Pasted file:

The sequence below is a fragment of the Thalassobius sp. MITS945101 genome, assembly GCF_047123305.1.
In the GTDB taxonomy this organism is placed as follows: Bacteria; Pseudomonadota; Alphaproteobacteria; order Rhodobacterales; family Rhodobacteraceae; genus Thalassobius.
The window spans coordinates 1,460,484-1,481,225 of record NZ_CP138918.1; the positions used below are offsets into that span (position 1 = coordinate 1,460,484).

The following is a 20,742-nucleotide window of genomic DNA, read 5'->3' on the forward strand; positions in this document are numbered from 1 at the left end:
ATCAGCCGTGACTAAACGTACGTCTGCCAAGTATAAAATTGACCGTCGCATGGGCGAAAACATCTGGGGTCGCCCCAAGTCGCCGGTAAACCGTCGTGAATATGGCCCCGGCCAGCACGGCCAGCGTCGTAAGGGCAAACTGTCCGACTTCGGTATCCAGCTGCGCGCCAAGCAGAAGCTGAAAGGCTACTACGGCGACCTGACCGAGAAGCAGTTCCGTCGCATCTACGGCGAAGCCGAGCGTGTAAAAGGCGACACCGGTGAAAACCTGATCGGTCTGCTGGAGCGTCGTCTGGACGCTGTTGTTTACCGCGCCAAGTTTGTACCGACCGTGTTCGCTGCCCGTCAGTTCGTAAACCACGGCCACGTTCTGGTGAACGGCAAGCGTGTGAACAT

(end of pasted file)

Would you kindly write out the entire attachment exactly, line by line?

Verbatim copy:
The sequence below is a fragment of the Thalassobius sp. MITS945101 genome, assembly GCF_047123305.1.
In the GTDB taxonomy this organism is placed as follows: Bacteria; Pseudomonadota; Alphaproteobacteria; order Rhodobacterales; family Rhodobacteraceae; genus Thalassobius.
The window spans coordinates 1,460,484-1,481,225 of record NZ_CP138918.1; the positions used below are offsets into that span (position 1 = coordinate 1,460,484).

The following is a 20,742-nucleotide window of genomic DNA, read 5'->3' on the forward strand; positions in this document are numbered from 1 at the left end:
ATCAGCCGTGACTAAACGTACGTCTGCCAAGTATAAAATTGACCGTCGCATGGGCGAAAACATCTGGGGTCGCCCCAAGTCGCCGGTAAACCGTCGTGAATATGGCCCCGGCCAGCACGGCCAGCGTCGTAAGGGCAAACTGTCCGACTTCGGTATCCAGCTGCGCGCCAAGCAGAAGCTGAAAGGCTACTACGGCGACCTGACCGAGAAGCAGTTCCGTCGCATCTACGGCGAAGCCGAGCGTGTAAAAGGCGACACCGGTGAAAACCTGATCGGTCTGCTGGAGCGTCGTCTGGACGCTGTTGTTTACCGCGCCAAGTTTGTACCGACCGTGTTCGCTGCCCGTCAGTTCGTAAACCACGGCCACGTTCTGGTGAACGGCAAGCGTGTGAACAT